- The Washington Times - Wednesday, July 18, 2007

The Washington Nationals’ revolving door of center fielders again has stopped on Nook Logan, though it may crank up again within the week.

Logan, who had been starting only against left-handed pitchers as part of a platoon with Ryan Langerhans, was in the lineup for the third straight game last night even though right-hander Chris Sampson was on the mound for the Houston Astros.

The reason? Logan has shown a glimmer of hope in the last two weeks, going 5-for-15 with four walks, six runs and two stolen bases over his last six games before last night.

“I kind of like what he’s been doing lately for us at the plate, getting on base and taking some pitches and stuff,” manager Manny Acta said. “We’re going to give him a [chance] to go out there.”

Logan, who gave up switch hitting last month and now is batting exclusively from the right side of the plate, has adjusted to the difference. He no longer fears head-to-head confrontations with right-handed pitchers like he did when he first made the switch, and the results seem to confirm that (though he did strike out in his first two at-bats last night and finished 0-for-4).

“I’m feeling confident and more and more comfortable,” Logan said. “I’ve been taking a lot of pitches and try to see release points and pick up spin on the ball and haven’t been doing a lot of swinging and missing. So I guess it’s working out.”

Acta was careful not to declare Logan his everyday center fielder. Langerhans will start today because he has had success against Astros right-hander Jason Jennings. And ultimately, the Nationals still plan to play Alex Escobar daily in left field (with Ryan Church moving to center) once he comes off the disabled list.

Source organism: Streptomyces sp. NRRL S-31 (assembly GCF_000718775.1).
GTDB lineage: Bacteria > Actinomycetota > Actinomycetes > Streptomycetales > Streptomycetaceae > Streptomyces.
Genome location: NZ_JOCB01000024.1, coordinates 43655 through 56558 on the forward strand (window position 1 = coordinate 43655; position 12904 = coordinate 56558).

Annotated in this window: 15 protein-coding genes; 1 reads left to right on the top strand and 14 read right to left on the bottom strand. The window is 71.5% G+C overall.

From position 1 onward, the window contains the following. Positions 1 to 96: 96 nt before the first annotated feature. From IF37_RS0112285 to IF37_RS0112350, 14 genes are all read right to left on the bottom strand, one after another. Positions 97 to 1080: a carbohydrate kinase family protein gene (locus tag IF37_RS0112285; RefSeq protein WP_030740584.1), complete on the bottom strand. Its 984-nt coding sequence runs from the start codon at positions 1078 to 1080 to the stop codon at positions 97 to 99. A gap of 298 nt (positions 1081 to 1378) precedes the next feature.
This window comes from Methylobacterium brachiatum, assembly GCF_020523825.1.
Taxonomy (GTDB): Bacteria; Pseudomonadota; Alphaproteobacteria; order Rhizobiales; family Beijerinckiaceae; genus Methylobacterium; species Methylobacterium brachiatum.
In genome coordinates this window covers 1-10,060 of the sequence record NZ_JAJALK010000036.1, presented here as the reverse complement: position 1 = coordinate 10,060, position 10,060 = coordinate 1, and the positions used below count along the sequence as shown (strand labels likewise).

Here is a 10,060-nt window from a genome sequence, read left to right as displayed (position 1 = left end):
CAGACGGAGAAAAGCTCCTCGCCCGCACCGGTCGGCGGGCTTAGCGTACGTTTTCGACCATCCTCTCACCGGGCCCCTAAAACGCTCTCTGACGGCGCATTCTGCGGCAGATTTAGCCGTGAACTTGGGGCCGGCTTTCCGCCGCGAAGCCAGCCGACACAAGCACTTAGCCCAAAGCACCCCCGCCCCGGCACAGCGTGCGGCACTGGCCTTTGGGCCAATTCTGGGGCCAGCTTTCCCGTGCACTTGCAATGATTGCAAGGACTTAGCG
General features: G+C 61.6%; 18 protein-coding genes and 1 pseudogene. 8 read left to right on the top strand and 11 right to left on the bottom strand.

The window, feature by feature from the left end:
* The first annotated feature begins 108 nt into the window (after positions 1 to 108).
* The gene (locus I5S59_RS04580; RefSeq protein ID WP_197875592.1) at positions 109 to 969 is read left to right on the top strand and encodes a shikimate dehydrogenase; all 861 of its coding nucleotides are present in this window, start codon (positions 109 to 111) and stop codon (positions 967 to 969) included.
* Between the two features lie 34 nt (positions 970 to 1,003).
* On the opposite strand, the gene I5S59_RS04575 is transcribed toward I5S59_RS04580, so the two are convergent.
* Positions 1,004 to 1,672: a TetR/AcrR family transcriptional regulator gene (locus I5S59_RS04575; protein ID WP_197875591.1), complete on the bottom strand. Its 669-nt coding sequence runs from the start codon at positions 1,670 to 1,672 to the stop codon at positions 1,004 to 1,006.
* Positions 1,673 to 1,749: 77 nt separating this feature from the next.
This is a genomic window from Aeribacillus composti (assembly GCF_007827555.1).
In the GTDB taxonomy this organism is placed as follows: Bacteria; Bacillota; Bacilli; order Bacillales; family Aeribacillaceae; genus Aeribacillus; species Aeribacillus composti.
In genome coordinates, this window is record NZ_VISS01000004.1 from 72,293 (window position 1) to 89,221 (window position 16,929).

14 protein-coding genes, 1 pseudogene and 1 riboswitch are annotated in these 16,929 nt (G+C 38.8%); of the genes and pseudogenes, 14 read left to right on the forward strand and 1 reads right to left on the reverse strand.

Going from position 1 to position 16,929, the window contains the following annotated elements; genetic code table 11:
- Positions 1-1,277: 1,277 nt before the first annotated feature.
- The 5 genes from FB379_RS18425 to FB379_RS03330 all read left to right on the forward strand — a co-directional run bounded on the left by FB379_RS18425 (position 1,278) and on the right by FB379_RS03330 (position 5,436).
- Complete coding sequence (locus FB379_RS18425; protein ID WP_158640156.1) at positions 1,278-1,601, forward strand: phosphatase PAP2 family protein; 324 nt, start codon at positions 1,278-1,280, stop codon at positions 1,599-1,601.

That move likely will happen in time for next week’s road trip to Philadelphia and New York, once Escobar has had a chance to get his timing down on his rehab assignment with Class AAA Columbus. (He’s currently 2-for-19 in five games).

“He’s making progress,” general manager Jim Bowden said. “He’s not quite ready yet. … We think he’s healthy enough to play, but we want him to come up here and have a chance to succeed. Let him get the 0-for-16 out of the way.”

Colome progressing

Reliever Jesus Colome was back in the Nationals’ clubhouse yesterday, about three weeks removed from surgery to repair an infection on his right buttock.

Colome, who was one of the stalwarts of Washington’s bullpen with a 4-0 record and 2.76 ERA in 40 appearances, said he was surprised by how serious his ailment was. Doctors found an extensive amount of bacteria in a wound that had grown to the size of a small pancake, all of which had to be removed.

“I could play with that,” he said. “But the doctor said maybe I could be in trouble later.”

Yesterday, the wound was closed up completely for the first time, and after a successful visit to the doctor today Colome expects to be told he can resume throwing Monday. There’s no timetable for his return, but the right-hander doesn’t think it will be a drawn-out process.

“The good thing for me is my arm is good,” he said. “Maybe it won’t take too long.”

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